Death on the Nile offers gorgeous visuals and a stacked (if not troubled) cast, making for another flashy Agatha Christie adaptation from the director and star.
One thing you have to admire about Sir Kenneth Branagh is his dedication, not just to his craft but the style he clearly adores. The Oscar-nominated renaissance man has been a creative talent seemingly resistant to the changing moviemaking times. No matter the Hollywood era, Branagh has somehow found a place for his more classical tendencies of acting and directing over the last 35 years. He’s brought his own thespian touch to modern takes on Hamlet, Frankenstein, Harry Potter, Thor, and even Tom Clancy to varying degrees of success, but success nevertheless.
Just this week alone, he scored three new Oscar nominations for his 2021 passion project Belfast while rolling out a whole new movie he directed and stars in. Maybe this is a sign of how reliable he is as a creative force. Whatever the new trends are, whoever the hottest actors may be and however people like their movies at any time, Branagh stays dedicated to bringing the styles of old into current light by any means necessary.
So despite a global pandemic delaying its release and a couple cast members catching some bad press, Death on the Nile is here to show off what Branagh does best: toast a bygone era of movies with a fresher bottle of champagne. Once again playing Agatha Christie’s mustached detective Hercule Poirot, Branagh takes us to the titular river in Egypt to attend the wedding of glamorous socialite Linnet Ridgeway (Gal Gadot) and the boisterous Simon Doyle (Armie Hammer).
The couple have invited a rogue’s gallery of guests, including Poirot’s friend Bouc (Tom Bateman) and his stuck-up mother (Annette Bening), Linnet’s lawyer cousin (Ali Fazal), Linnet’s godmother (Jennifer Saunders), her nurse/companion (Dawn French), Linnet’s maid (Rose Leslie), and even famed blues singer Salome Otterbourne (Sophie Okonedo), along with her niece (Letitia Wright). There’s even Linnet’s former fiancé/doctor (Russell Brand) and Simon’s former fiancé who also happens to be an old friend of Linnet’s (Emma Mackey), who shows up to the boat uninvited and is convinced Simon will come back to her by any means necessary. One night, gunshots ring out and someone is found dead, so Poirot has to step-up and sniff out which of these wedding guests had murder on their minds.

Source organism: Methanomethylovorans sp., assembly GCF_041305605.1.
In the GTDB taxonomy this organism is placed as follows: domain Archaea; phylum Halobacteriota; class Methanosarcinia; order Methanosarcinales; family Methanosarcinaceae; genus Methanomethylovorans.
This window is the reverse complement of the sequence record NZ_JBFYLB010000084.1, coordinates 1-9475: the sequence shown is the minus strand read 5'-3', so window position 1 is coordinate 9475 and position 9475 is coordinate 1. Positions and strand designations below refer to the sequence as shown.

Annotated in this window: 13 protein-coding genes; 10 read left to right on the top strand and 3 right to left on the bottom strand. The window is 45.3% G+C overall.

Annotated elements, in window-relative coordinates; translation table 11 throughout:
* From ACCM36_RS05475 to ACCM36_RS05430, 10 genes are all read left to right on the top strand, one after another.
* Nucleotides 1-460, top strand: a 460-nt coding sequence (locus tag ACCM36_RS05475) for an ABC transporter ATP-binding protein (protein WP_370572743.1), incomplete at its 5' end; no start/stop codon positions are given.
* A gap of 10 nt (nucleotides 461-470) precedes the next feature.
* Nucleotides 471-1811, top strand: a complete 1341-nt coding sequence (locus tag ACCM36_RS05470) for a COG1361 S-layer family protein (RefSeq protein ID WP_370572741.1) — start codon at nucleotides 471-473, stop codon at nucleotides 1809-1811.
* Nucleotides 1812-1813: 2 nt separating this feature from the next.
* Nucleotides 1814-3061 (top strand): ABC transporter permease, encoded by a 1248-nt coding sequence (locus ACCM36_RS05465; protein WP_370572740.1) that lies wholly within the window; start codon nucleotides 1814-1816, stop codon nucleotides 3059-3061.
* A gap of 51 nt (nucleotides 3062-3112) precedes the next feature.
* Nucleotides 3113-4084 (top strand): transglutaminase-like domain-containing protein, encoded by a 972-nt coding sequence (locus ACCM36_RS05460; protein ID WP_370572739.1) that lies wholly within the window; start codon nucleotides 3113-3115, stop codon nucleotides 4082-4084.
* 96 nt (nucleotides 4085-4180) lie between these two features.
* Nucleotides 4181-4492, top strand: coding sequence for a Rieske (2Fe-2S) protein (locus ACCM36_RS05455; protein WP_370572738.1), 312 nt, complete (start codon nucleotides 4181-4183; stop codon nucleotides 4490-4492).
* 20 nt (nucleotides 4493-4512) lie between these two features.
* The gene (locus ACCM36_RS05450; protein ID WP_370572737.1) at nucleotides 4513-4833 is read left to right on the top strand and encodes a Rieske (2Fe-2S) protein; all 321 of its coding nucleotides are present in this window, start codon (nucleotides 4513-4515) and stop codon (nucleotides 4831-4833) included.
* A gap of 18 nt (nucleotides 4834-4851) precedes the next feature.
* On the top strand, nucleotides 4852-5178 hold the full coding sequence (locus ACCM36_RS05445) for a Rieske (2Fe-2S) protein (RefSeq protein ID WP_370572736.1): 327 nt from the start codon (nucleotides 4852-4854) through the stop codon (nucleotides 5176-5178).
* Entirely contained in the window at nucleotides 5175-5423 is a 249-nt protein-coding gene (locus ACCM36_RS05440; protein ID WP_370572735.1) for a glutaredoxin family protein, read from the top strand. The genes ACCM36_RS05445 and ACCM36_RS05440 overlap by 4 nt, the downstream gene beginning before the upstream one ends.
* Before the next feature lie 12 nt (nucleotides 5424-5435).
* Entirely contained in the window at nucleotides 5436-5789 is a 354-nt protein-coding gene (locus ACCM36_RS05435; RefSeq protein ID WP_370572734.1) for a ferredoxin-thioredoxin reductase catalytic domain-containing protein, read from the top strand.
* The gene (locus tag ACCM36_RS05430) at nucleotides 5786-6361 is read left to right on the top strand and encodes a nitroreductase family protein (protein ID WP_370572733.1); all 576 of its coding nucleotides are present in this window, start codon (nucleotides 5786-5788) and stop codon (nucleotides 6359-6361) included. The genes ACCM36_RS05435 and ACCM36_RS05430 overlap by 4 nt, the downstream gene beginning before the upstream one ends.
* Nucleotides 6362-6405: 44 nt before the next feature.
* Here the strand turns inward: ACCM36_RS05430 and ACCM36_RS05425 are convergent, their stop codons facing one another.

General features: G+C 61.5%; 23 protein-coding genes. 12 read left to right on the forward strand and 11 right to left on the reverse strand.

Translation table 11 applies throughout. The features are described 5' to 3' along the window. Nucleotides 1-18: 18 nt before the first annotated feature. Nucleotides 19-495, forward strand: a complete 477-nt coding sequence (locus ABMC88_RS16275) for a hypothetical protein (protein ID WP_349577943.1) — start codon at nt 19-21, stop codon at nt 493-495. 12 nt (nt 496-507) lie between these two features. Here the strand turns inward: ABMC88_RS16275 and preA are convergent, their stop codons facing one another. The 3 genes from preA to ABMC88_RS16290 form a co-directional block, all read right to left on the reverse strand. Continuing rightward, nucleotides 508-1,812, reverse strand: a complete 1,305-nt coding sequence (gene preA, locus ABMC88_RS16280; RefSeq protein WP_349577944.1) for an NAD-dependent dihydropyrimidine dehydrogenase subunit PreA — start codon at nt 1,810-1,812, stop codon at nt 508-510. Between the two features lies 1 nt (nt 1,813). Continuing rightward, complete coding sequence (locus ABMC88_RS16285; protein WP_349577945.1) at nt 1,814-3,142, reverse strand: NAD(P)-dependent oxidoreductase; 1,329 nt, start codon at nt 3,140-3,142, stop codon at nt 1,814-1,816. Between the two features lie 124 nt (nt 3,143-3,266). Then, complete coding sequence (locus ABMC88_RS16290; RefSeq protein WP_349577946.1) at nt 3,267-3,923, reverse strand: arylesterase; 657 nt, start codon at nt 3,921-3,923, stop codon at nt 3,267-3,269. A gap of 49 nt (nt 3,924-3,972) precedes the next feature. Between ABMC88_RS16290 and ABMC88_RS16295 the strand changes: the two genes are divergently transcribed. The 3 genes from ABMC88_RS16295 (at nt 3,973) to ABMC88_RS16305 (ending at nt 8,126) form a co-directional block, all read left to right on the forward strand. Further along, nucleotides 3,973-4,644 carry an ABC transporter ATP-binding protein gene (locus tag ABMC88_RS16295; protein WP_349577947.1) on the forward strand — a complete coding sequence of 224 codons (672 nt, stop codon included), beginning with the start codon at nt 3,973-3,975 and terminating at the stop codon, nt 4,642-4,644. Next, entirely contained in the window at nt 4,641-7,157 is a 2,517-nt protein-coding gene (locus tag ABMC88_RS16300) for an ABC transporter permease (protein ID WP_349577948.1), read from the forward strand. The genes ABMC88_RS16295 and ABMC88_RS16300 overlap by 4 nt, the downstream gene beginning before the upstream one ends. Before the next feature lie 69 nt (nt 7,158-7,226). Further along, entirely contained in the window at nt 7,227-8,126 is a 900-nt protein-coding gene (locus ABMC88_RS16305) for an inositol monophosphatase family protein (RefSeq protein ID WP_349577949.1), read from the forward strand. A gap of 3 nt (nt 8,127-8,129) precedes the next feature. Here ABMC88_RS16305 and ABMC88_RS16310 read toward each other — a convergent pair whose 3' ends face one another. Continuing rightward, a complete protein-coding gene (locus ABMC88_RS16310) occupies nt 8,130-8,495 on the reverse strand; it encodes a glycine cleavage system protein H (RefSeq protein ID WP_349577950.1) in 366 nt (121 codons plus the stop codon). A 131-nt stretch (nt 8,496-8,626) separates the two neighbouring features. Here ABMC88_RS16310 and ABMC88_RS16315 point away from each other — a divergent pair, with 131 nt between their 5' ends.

This is certainly a flashier and more expansive mystery than Branagh’s last turn at adapting Agatha Christie with Murder on the Orient Express. For one thing, it looks gorgeous, both in the lavish design of the sets and costumes as well as with the warm and lush imagery captured by Belfast cinematographer Haris Zambarloukos. Branagh is no stranger to lavish sets, but he manages to weave his characters into the looks of 1930s Egypt like the fancy tapestry worn by the actors. You should worry about losing track of said actors as the 127-minute runtime just isn’t enough for every member of the stacked cast to leave their mark.
In fact, the over two-hour runtime is used to showcase two tones that ram into each other more than they gel into one cohesive story. The first hour setting up the marriage and the characters is a gaudy dinner theater production with the actors playing so hard to the audience, you half expect Graham Norton to show up for the wedding toast. But then, right at the hour mark, the titular Death finally happens and the movie takes a hard turn into its mystery as the actors follow suit with expressions of grimace and intimidation. It doesn’t derail the movie per se, but it makes you almost forget the entire first half and wonder why Branagh didn’t jump right into the suspense.